Pulse reported earlier this year that a GPC paper said ‘the time has come to declare that the workforce gaps in general practice have reached crisis point,’ the consequences of which could be ‘catastrophic’.

 

Related images

  • Ian Hume 330x330 - online

Readers' comments (31)

  • Una Coales

    It's not about the money. Most GPs are now women and we want to be able to juggle a family and work. Most do not want to be burdened with a 12-hour working day.

    For men, they want to have autonomy to practice and flourish, not be bogged down by rules and diktats.

    A golden handshake is not worth the cost to wellbeing.

    The NHS model is outdated. Time to encourage and help our young UK GPs achieve autonomy as semi private GPs with the freedom to set their own hours and pace.

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  • GPs get paid effectively £20-30 per hour after tax and other professional expenses, bugger off, I will spend time doing my own plumbing and gardening instead of using this time as GP in day time

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  • MP covering this area is a tory,hope he can sleep at night now it is happening on his patch.

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  • Vinci Ho

    (1) well respectful move because the practice has put safety of patients as priority . I am only curious how they chose the 1500 patients to deregister.
    (2) one will hope/wish these patients would understand the true predicament these colleagues are under. The truth of this story can be used by Patient Association or any 'pressure group' to pile more pressure on politicians. The Tory MP who complaint about Oxfam being politically driven in its recent campaign about poverty, has totally exposed the ugliest face of these politician.
    (3) Somebody said what is missing in British politics today is honour . We certainly know what it means in our profession while flying the flag..........

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  • Blimey Una.....bit sexist ! We kind of want an equal playfield these days

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  • Let's face it we have lost, it is over,in my 3 partner practice one partner is off long term sick the other is burnt out and wants to go to 4sessions, I can't get locums at any price I can't recruit a new partner as no one will take on the job and we are a rural dispensing practice,I am 56 and retire in 4 years and will close the practice and sell it for building land at twice the price the district valuation price, Hunt has won it is over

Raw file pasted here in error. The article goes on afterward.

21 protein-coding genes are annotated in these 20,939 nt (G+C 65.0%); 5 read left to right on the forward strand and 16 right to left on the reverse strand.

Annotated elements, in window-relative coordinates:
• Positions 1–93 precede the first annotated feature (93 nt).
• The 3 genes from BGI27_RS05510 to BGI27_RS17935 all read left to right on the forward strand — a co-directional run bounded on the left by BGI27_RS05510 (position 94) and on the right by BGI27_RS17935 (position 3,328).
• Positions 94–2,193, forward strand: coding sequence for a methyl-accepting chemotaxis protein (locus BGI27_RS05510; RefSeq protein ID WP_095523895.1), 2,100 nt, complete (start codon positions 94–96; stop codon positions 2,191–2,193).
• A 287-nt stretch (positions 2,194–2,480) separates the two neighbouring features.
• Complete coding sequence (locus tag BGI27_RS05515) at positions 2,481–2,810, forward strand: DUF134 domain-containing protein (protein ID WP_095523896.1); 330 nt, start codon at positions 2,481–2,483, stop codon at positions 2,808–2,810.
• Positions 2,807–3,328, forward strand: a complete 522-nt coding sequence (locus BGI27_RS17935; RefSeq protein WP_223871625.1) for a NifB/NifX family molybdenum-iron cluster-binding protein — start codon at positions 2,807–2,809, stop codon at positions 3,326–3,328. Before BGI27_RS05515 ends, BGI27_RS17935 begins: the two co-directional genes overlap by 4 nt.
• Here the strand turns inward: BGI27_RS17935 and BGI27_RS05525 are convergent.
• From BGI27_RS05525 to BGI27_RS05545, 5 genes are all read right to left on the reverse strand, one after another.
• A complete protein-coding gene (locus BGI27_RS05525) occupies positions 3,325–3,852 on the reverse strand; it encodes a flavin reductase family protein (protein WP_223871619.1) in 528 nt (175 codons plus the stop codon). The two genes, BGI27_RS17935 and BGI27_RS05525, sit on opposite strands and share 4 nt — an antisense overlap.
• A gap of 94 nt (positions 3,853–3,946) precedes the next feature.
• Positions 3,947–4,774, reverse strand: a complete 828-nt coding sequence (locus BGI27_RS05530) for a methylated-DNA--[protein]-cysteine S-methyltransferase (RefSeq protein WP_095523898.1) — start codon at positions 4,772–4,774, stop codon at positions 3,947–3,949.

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  • Every Tsunami starts from ripples.... Gosh I feel like Vinci Ho posting sagely like this :D

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  • "GPs get paid effectively £20-30 per hour after tax and other professional expenses"

    Always amusing how GPs on here quote their hourly rate after tax.

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  • Dear healthcare professional @8;36 PM
    that's because what matters is what comes to pocket after all those long hours and responsibility. Because ultimately the buck stops with me when I take important decisions and everyone around me just passes it to me.
    If I don't feel its worth it I might work less and earn less ( do my own plumbing ,gardening etc )

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  • technically there is no crisis as primary is still functioning and in this case there is just a shift in service provider.

    we have to accept that with the challanges in funding there will be those practices that can innovate and survive and those that won't.

    it's a matter of rolling your sleeves up, getting stuck in, using innovation, restructuring and making best use of technology.

    in fact we are doing more with less resources thanks to the visionary intervention by ConDems.

    if there actually was a crisis u would expect the gpc, rcgp, bma to do something about it. since they haven't then there can be no crisis ...

    ... yes i am taking the mick